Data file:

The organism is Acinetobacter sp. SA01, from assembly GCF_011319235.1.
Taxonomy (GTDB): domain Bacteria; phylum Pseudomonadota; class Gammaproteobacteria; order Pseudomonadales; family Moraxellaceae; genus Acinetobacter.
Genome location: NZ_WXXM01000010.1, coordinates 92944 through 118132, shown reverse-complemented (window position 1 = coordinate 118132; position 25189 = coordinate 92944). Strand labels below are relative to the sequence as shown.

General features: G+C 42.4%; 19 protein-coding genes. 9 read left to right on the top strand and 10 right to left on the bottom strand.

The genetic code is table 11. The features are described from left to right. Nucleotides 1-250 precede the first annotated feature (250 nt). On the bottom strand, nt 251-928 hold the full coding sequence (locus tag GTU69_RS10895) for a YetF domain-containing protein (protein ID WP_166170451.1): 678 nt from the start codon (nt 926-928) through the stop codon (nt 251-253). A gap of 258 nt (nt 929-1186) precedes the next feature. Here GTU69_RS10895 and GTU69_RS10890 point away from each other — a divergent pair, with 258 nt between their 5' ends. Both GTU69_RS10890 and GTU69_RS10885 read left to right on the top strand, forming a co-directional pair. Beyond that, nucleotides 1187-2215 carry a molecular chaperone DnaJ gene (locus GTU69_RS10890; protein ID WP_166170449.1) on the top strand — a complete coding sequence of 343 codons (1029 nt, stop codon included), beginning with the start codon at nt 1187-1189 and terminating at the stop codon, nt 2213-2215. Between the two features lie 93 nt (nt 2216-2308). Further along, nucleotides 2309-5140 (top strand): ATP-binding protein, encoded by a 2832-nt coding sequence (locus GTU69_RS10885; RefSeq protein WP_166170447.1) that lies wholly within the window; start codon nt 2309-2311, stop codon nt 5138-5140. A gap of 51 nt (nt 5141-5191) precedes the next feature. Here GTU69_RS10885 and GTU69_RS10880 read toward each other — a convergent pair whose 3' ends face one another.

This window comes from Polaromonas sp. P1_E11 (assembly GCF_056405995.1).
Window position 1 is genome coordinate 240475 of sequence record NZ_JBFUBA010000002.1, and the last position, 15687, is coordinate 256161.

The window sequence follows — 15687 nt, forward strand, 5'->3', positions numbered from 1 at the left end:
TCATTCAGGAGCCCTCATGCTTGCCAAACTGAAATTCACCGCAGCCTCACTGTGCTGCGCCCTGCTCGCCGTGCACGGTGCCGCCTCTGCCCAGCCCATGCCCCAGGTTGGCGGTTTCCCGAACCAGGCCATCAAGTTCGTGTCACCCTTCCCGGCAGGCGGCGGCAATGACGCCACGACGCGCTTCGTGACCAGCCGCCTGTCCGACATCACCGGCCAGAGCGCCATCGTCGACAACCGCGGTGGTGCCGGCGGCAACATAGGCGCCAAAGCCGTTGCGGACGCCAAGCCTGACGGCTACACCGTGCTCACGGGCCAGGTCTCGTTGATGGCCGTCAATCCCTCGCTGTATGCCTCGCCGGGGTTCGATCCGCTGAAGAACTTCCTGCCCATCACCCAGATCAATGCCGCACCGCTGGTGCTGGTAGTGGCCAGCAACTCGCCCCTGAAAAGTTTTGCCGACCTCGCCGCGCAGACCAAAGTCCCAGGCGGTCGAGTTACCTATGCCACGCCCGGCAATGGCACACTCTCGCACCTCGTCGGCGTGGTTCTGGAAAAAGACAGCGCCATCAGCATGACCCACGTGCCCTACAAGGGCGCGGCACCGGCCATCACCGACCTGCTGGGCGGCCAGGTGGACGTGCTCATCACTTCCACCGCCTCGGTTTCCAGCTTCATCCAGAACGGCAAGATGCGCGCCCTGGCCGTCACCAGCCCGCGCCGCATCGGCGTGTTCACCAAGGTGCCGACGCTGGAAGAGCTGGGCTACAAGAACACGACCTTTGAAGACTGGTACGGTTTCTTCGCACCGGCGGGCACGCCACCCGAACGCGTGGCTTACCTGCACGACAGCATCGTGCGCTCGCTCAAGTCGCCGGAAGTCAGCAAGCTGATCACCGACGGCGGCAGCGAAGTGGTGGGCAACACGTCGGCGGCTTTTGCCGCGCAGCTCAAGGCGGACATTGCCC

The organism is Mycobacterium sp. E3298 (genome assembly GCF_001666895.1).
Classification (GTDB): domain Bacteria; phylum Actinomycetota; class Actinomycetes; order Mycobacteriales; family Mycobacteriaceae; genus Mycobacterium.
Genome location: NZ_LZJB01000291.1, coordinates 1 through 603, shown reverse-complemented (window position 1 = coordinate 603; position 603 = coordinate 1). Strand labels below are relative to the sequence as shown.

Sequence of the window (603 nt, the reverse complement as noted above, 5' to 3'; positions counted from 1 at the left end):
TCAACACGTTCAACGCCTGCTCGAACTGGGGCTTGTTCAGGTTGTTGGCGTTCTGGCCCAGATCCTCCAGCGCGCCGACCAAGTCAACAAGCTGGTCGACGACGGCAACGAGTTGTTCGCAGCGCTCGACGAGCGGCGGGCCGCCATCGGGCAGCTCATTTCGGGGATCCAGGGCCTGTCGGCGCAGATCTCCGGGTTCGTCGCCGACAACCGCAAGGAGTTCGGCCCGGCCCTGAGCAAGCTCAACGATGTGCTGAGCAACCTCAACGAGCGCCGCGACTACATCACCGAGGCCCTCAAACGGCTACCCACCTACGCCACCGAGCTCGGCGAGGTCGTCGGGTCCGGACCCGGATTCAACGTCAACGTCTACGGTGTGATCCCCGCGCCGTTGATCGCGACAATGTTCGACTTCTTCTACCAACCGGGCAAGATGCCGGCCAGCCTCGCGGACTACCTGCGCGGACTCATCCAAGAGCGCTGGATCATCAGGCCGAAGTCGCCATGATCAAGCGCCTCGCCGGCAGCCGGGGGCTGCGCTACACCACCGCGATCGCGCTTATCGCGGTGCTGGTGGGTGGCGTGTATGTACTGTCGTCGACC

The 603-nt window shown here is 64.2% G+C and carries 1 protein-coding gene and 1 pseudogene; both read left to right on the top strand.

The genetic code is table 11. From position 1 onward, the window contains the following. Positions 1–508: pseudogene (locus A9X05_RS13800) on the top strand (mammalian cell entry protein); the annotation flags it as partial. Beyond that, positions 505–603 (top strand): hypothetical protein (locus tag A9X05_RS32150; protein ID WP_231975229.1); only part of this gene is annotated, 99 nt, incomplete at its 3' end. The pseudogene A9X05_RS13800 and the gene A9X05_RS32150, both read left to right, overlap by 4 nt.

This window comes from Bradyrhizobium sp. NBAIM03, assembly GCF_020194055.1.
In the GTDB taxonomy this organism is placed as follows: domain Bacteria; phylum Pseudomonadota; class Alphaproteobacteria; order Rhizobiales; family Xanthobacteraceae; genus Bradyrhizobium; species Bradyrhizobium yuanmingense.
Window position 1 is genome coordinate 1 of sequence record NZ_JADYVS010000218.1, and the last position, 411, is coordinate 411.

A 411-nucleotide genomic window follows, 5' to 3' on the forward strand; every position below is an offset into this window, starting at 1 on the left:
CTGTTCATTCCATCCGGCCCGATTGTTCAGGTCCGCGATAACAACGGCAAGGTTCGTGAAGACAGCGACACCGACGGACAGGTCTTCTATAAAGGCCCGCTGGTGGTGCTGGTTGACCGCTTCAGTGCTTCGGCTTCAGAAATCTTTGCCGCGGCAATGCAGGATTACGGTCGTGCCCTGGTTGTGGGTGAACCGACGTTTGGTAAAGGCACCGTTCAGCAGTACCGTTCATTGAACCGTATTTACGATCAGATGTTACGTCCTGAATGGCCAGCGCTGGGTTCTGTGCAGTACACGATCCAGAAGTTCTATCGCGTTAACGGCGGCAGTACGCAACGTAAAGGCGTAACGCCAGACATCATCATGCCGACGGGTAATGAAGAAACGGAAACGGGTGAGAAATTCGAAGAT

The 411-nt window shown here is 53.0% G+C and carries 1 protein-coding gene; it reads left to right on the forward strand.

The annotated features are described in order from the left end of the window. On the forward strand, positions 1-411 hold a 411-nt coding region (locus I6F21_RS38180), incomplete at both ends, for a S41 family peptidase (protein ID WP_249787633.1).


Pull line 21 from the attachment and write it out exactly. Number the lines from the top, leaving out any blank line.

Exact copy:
CTGTTCATTCCATCCGGCCCGATTGTTCAGGTCCGCGATAACAACGGCAAGGTTCGTGAAGACAGCGACACCGACGGACAGGTCTTCTATAAAGGCCCGCTGGTGGTGCTGGTTGACCGCTTCAGTGCTTCGGCTTCAGAAATCTTTGCCGCGGCAATGCAGGATTACGGTCGTGCCCTGGTTGTGGGTGAACCGACGTTTGGTAAAGGCACCGTTCAGCAGTACCGTTCATTGAACCGTATTTACGATCAGATGTTACGTCCTGAATGGCCAGCGCTGGGTTCTGTGCAGTACACGATCCAGAAGTTCTATCGCGTTAACGGCGGCAGTACGCAACGTAAAGGCGTAACGCCAGACATCATCATGCCGACGGGTAATGAAGAAACGGAAACGGGTGAGAAATTCGAAGAT